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New Green Subdivision Would Be Connecticut First

Connecticut Law Tribune

February 21, 2011

Federal, state and local governments want to encourage the construction of “green” buildings and offer incentives to reward developers that do a good job. But how do you define “green” and who certifies the truly earth-friendly projects? Land use lawyer Timothy Hollister, of Shipman & Goodwin, explains.

In 1992, the federal government launched the Energy Star certification program for computers, monitors and household appliances. Since then, the program has been expanded to provide certification of new homes that are tightly built, well-insulated and energy efficient.

Later, a coalition of design professionals, officials and builders created the national Leadership in Environmental and Energy Design (LEED) standards, with the first projects appearing in 2000. These focused on commercial and public buildings; residential construction was a secondary consideration.

Finally, in 2008, the National Association of Home Builders launched a standard for green building that focused exclusively on residential construction. Today, Hollister is representing housing developer By Carrier Inc., in the first Connecticut green subdivision project, an 83-home development on 212 acres in Berlin.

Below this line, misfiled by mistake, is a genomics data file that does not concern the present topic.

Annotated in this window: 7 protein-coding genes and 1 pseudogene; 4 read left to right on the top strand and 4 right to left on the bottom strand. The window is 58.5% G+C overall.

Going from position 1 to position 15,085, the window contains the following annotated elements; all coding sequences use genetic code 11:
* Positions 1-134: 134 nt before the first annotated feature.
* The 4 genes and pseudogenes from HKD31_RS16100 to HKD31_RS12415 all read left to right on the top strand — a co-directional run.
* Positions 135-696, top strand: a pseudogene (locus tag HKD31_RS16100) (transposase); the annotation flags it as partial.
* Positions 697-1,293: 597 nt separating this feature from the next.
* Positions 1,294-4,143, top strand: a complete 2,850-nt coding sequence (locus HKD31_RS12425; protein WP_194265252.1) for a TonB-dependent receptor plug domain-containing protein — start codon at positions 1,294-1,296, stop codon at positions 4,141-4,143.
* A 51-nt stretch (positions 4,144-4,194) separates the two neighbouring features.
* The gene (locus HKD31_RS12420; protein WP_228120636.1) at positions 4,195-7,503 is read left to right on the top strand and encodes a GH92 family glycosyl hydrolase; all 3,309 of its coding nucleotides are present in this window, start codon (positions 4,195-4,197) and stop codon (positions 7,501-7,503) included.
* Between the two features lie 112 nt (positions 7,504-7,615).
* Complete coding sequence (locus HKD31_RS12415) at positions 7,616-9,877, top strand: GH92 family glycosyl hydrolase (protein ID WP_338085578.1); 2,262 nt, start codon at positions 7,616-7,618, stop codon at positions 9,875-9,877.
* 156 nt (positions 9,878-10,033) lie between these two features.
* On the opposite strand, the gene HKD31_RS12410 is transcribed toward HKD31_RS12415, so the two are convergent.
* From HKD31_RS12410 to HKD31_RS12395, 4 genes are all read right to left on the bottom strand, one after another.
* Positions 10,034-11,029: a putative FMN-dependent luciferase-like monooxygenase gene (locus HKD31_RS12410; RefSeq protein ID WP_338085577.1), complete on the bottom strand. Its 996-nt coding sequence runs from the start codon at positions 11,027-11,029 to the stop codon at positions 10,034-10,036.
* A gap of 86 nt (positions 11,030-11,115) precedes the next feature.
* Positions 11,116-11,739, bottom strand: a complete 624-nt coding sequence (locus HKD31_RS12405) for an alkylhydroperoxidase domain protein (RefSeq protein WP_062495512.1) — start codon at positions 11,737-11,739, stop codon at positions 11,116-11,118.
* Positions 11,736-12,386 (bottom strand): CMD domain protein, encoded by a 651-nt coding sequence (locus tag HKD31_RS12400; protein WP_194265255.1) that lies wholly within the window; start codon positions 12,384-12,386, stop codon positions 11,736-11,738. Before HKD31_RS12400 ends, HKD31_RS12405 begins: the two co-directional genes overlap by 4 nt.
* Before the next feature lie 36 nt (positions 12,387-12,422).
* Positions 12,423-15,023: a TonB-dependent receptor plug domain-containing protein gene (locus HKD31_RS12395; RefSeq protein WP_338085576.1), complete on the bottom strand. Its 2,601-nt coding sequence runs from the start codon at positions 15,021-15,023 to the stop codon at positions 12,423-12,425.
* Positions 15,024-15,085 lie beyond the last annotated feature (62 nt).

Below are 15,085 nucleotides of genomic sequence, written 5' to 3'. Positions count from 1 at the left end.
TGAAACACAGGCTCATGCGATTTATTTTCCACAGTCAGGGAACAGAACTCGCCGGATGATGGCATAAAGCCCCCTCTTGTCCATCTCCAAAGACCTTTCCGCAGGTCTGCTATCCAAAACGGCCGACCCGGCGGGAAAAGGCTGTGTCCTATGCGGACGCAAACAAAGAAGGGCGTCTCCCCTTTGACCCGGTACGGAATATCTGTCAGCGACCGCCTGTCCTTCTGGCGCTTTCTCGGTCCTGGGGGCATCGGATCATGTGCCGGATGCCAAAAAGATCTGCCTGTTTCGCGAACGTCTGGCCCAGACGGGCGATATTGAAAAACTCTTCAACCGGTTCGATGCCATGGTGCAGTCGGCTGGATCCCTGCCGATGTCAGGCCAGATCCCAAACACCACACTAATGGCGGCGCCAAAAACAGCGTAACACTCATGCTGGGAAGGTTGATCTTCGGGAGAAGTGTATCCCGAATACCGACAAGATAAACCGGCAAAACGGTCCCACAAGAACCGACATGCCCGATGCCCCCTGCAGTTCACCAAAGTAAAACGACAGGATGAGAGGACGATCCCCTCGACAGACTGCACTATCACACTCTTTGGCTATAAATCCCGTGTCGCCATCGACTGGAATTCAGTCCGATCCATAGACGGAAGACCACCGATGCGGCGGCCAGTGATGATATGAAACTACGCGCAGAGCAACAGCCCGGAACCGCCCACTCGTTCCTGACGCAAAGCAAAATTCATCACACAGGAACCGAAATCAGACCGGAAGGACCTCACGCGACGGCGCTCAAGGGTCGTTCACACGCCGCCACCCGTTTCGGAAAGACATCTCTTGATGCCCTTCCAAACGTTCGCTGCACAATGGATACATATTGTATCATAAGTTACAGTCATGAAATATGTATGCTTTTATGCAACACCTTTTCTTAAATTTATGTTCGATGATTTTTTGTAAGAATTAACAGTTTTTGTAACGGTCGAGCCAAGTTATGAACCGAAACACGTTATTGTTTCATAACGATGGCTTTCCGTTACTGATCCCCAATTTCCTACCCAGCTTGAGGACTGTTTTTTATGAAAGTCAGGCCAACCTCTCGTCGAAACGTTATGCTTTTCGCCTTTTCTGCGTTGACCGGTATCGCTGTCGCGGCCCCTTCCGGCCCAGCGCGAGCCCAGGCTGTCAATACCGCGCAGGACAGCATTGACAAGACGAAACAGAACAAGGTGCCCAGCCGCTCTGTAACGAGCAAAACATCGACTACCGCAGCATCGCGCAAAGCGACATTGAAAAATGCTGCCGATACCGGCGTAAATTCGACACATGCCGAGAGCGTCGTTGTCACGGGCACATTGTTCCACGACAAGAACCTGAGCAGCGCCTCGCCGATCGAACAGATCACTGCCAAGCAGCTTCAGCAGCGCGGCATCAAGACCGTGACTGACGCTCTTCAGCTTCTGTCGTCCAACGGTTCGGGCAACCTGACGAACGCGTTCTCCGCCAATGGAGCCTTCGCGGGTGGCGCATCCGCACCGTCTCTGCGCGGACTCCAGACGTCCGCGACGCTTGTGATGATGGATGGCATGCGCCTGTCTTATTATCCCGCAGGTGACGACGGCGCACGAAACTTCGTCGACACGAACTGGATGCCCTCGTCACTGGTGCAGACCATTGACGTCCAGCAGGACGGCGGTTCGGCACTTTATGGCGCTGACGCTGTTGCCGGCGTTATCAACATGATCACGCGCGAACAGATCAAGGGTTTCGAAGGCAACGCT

It is pledging to attain top “four-star” rating as a development, with the homes qualifying for gold level certification under the new National Green Building Standard, or NGBS. Going beyond traditional building codes, the standards rate the project’s use of land features, recycled materials, alternative power sources, water conservation and interior air quality. Hollister, a distinguished advocate for affordable housing developments, spoke recently about the new green standards with Senior Writer Thomas B. Scheffey.

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